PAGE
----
Posted January 14, 2010
Don't research before reading!
After reading this book, I did a little research on Frank Lloyd Wright. He must have been quite a character with charism coming out his pores! He had several women in love with him over his life time.
I read this book on a recommendation from my sister. I knew nothing about it. I had studied Frank Lloyd Wright's architecture in college and thought it might be of some interest. Well, I couldn't put it down. I won't go into any detail, because I don't want to give anything away. I do have a warning. Do not read anything about this book. Do not do any research before hand on the characters, or it will spoil the ending.
3 out of 3 people found this review helpful.Was this review helpful? Yes NoThank you for your feedback. Report this reviewThank you, this review has been flagged.
Posted December 11, 2013
Posted October 13, 2013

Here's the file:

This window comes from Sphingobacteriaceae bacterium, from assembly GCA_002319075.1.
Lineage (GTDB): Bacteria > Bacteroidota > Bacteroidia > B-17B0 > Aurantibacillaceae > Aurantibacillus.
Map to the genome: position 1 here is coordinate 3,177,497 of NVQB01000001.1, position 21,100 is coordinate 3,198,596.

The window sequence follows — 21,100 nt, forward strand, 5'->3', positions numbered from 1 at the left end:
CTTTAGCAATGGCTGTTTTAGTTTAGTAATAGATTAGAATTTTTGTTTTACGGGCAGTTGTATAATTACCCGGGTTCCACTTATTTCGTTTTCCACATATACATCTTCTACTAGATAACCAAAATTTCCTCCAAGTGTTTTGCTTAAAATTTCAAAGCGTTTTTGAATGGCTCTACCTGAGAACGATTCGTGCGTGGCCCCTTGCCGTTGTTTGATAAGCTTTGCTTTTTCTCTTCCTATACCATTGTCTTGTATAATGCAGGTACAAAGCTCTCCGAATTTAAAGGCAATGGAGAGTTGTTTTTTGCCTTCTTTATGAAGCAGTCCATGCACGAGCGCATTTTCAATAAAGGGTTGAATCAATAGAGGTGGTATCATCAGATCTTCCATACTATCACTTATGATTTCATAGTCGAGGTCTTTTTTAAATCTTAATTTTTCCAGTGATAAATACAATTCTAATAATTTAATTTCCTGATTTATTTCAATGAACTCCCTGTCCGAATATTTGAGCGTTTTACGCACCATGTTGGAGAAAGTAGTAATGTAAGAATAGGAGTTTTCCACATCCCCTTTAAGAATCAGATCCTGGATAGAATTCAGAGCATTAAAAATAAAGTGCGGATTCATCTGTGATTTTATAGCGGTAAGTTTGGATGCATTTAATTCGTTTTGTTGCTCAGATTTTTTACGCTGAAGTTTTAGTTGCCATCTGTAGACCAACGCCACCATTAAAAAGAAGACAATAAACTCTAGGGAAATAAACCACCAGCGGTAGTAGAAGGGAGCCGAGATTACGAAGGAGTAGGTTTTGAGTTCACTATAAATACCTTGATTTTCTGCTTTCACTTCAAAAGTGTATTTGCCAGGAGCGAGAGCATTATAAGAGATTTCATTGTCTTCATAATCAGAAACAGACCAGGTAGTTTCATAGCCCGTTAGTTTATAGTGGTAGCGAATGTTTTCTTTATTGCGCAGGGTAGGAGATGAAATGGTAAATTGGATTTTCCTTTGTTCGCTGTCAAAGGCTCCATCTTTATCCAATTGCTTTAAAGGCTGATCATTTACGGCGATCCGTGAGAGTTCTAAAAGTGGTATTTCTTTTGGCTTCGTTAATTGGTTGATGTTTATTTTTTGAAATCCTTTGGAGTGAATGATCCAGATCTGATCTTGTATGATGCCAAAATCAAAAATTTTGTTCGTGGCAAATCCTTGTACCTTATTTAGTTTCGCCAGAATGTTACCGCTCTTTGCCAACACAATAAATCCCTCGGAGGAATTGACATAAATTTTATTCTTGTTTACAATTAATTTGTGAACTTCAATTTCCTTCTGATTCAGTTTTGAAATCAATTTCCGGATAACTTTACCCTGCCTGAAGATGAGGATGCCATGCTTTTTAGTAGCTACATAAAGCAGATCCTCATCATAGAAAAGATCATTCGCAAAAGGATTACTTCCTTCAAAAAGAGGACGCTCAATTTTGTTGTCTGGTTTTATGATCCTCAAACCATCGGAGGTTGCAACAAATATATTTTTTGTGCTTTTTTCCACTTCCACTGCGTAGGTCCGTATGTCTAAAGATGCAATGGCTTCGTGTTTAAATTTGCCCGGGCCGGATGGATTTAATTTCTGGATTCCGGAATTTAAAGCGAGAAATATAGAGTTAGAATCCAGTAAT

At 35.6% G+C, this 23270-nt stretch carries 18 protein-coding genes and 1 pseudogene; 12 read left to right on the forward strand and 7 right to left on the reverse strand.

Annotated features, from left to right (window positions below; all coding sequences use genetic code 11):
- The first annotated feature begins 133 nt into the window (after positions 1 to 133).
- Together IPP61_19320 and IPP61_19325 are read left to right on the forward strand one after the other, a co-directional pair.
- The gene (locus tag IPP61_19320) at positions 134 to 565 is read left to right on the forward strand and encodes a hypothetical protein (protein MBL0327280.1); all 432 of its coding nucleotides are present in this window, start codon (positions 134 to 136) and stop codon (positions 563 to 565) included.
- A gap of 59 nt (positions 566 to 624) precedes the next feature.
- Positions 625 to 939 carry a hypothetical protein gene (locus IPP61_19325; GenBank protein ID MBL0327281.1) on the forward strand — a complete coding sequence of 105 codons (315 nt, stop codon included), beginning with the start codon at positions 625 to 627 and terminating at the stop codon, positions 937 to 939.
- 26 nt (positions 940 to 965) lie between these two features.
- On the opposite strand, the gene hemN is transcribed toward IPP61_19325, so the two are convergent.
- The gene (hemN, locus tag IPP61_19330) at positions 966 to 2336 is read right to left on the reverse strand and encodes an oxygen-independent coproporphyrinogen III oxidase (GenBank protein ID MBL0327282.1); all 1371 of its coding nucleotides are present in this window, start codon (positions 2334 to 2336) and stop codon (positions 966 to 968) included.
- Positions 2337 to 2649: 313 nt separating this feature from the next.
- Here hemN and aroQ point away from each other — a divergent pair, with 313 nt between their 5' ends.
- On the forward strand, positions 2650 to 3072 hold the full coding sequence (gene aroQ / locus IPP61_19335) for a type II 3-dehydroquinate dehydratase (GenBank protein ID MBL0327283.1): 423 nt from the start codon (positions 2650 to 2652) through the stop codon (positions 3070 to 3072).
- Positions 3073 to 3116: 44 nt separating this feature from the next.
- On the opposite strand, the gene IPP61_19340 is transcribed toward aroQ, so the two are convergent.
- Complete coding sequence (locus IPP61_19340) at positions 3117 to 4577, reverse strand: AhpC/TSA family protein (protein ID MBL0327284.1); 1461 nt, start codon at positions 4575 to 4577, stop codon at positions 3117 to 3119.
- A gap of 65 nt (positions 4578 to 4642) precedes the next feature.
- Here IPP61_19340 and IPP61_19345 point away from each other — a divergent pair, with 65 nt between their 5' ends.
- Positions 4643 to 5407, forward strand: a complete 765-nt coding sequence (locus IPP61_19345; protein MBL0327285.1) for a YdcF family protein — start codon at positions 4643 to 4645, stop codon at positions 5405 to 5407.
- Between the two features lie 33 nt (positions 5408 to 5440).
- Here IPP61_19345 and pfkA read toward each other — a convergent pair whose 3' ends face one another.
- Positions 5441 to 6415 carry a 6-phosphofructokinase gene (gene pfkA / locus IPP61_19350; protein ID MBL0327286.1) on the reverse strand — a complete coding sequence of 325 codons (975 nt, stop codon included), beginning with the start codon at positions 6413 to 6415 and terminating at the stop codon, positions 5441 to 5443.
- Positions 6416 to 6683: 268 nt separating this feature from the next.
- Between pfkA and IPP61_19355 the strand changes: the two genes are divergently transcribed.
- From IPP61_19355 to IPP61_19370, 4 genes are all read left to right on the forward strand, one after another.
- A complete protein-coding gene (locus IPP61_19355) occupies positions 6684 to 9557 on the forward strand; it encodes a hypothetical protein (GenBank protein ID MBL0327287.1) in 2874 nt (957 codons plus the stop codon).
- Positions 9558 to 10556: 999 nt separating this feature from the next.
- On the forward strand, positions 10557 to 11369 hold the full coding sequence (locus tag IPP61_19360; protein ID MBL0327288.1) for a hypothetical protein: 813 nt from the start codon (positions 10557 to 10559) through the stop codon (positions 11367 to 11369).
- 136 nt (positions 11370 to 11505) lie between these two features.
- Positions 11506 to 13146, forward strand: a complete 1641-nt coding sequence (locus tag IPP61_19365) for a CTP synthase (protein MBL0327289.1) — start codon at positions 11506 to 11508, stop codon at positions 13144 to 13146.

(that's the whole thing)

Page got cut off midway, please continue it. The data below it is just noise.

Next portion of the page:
Posted September 20, 2009
A Liberated Woman Has a Tough Time in 1909
Who was the woman who gave up her home and family when she chose to live with Frank Lloyd Wright? This novel answers that question with honesty and crisp detailed writing that brings the past alive. Of course, I knew the basic story: she was a client, between them they had nine children, Wright's wife did not allow a divorce, creating a scandal which gripped Chicago at the turn of the century.
I did not know that Mamah Borthwick Cheney spoke multiple languages and learned Swedish to translate Ellen Key's essays imploring women to live an authentic life by being true to their emotional and intellectual nature. Had Mamah been less of a self-contained and highly educated intellectual she probably would have found the isolation manifested by the scandal more difficult to experience.